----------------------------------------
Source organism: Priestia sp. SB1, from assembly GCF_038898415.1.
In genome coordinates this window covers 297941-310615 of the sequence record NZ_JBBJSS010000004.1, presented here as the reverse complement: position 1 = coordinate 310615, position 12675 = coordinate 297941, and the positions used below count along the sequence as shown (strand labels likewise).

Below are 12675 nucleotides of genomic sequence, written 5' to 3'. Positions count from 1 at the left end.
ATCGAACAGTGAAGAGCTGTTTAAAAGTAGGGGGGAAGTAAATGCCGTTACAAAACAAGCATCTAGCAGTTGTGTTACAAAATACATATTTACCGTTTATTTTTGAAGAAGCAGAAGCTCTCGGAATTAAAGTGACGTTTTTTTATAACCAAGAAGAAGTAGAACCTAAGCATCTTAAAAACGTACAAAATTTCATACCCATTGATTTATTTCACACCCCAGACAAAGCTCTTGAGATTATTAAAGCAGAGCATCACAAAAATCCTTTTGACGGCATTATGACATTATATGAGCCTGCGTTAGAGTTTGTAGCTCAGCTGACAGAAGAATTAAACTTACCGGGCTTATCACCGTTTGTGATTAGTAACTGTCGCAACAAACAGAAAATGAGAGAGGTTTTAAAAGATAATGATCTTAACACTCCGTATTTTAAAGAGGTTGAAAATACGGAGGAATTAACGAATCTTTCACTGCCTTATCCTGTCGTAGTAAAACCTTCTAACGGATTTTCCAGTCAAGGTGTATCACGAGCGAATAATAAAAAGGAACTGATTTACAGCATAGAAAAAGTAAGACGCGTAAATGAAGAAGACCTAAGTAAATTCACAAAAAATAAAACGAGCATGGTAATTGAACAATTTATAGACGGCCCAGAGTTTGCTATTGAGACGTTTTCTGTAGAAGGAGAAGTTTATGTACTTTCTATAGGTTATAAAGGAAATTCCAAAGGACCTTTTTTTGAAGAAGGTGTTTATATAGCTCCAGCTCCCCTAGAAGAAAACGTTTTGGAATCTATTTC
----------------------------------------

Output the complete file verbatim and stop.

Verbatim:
Source organism: Priestia sp. SB1, from assembly GCF_038898415.1.
In genome coordinates this window covers 297941-310615 of the sequence record NZ_JBBJSS010000004.1, presented here as the reverse complement: position 1 = coordinate 310615, position 12675 = coordinate 297941, and the positions used below count along the sequence as shown (strand labels likewise).

Below are 12675 nucleotides of genomic sequence, written 5' to 3'. Positions count from 1 at the left end.
ATCGAACAGTGAAGAGCTGTTTAAAAGTAGGGGGGAAGTAAATGCCGTTACAAAACAAGCATCTAGCAGTTGTGTTACAAAATACATATTTACCGTTTATTTTTGAAGAAGCAGAAGCTCTCGGAATTAAAGTGACGTTTTTTTATAACCAAGAAGAAGTAGAACCTAAGCATCTTAAAAACGTACAAAATTTCATACCCATTGATTTATTTCACACCCCAGACAAAGCTCTTGAGATTATTAAAGCAGAGCATCACAAAAATCCTTTTGACGGCATTATGACATTATATGAGCCTGCGTTAGAGTTTGTAGCTCAGCTGACAGAAGAATTAAACTTACCGGGCTTATCACCGTTTGTGATTAGTAACTGTCGCAACAAACAGAAAATGAGAGAGGTTTTAAAAGATAATGATCTTAACACTCCGTATTTTAAAGAGGTTGAAAATACGGAGGAATTAACGAATCTTTCACTGCCTTATCCTGTCGTAGTAAAACCTTCTAACGGATTTTCCAGTCAAGGTGTATCACGAGCGAATAATAAAAAGGAACTGATTTACAGCATAGAAAAAGTAAGACGCGTAAATGAAGAAGACCTAAGTAAATTCACAAAAAATAAAACGAGCATGGTAATTGAACAATTTATAGACGGCCCAGAGTTTGCTATTGAGACGTTTTCTGTAGAAGGAGAAGTTTATGTACTTTCTATAGGTTATAAAGGAAATTCCAAAGGACCTTTTTTTGAAGAAGGTGTTTATATAGCTCCAGCTCCCCTAGAAGAAAACGTTTTGGAATCTATTTC